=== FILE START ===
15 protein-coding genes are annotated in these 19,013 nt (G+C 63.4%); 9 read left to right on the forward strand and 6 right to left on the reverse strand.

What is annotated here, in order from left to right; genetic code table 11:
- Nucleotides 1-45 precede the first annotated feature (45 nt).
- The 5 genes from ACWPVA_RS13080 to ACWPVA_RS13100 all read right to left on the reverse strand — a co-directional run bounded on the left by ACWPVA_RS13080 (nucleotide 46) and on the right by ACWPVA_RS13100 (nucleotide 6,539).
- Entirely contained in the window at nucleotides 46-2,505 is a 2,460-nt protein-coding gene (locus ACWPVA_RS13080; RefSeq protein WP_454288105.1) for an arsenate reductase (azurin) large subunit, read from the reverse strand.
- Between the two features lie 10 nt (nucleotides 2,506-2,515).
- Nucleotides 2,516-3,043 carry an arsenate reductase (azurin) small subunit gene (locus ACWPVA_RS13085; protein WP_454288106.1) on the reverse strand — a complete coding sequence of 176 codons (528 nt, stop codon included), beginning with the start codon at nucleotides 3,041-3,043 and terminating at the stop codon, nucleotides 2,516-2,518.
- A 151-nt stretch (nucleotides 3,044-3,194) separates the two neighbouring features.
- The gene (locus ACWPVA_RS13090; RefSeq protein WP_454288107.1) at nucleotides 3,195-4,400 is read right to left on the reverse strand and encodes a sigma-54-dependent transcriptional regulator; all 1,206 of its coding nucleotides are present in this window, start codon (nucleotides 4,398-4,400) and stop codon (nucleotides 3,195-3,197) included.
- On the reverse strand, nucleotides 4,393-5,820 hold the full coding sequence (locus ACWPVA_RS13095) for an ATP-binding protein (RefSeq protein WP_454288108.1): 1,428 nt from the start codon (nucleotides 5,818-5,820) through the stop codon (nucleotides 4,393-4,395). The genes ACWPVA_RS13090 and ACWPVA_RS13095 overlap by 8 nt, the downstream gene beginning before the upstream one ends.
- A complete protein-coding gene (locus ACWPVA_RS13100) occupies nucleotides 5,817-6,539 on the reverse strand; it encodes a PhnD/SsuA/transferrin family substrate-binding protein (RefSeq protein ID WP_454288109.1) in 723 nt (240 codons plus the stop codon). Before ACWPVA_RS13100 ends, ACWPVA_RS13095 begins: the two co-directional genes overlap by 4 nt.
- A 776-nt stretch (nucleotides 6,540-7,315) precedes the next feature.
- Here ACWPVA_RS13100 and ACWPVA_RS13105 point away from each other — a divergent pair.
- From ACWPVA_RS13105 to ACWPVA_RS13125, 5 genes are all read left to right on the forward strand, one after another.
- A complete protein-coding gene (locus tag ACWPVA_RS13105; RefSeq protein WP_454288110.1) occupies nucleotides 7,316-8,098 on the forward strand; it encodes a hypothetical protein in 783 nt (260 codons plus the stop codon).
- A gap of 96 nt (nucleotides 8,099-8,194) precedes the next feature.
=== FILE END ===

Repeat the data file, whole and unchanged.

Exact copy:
15 protein-coding genes are annotated in these 19,013 nt (G+C 63.4%); 9 read left to right on the forward strand and 6 right to left on the reverse strand.

What is annotated here, in order from left to right; genetic code table 11:
- Nucleotides 1-45 precede the first annotated feature (45 nt).
- The 5 genes from ACWPVA_RS13080 to ACWPVA_RS13100 all read right to left on the reverse strand — a co-directional run bounded on the left by ACWPVA_RS13080 (nucleotide 46) and on the right by ACWPVA_RS13100 (nucleotide 6,539).
- Entirely contained in the window at nucleotides 46-2,505 is a 2,460-nt protein-coding gene (locus ACWPVA_RS13080; RefSeq protein WP_454288105.1) for an arsenate reductase (azurin) large subunit, read from the reverse strand.
- Between the two features lie 10 nt (nucleotides 2,506-2,515).
- Nucleotides 2,516-3,043 carry an arsenate reductase (azurin) small subunit gene (locus ACWPVA_RS13085; protein WP_454288106.1) on the reverse strand — a complete coding sequence of 176 codons (528 nt, stop codon included), beginning with the start codon at nucleotides 3,041-3,043 and terminating at the stop codon, nucleotides 2,516-2,518.
- A 151-nt stretch (nucleotides 3,044-3,194) separates the two neighbouring features.
- The gene (locus ACWPVA_RS13090; RefSeq protein WP_454288107.1) at nucleotides 3,195-4,400 is read right to left on the reverse strand and encodes a sigma-54-dependent transcriptional regulator; all 1,206 of its coding nucleotides are present in this window, start codon (nucleotides 4,398-4,400) and stop codon (nucleotides 3,195-3,197) included.
- On the reverse strand, nucleotides 4,393-5,820 hold the full coding sequence (locus ACWPVA_RS13095) for an ATP-binding protein (RefSeq protein WP_454288108.1): 1,428 nt from the start codon (nucleotides 5,818-5,820) through the stop codon (nucleotides 4,393-4,395). The genes ACWPVA_RS13090 and ACWPVA_RS13095 overlap by 8 nt, the downstream gene beginning before the upstream one ends.
- A complete protein-coding gene (locus ACWPVA_RS13100) occupies nucleotides 5,817-6,539 on the reverse strand; it encodes a PhnD/SsuA/transferrin family substrate-binding protein (RefSeq protein ID WP_454288109.1) in 723 nt (240 codons plus the stop codon). Before ACWPVA_RS13100 ends, ACWPVA_RS13095 begins: the two co-directional genes overlap by 4 nt.
- A 776-nt stretch (nucleotides 6,540-7,315) precedes the next feature.
- Here ACWPVA_RS13100 and ACWPVA_RS13105 point away from each other — a divergent pair.
- From ACWPVA_RS13105 to ACWPVA_RS13125, 5 genes are all read left to right on the forward strand, one after another.
- A complete protein-coding gene (locus tag ACWPVA_RS13105; RefSeq protein WP_454288110.1) occupies nucleotides 7,316-8,098 on the forward strand; it encodes a hypothetical protein in 783 nt (260 codons plus the stop codon).
- A gap of 96 nt (nucleotides 8,099-8,194) precedes the next feature.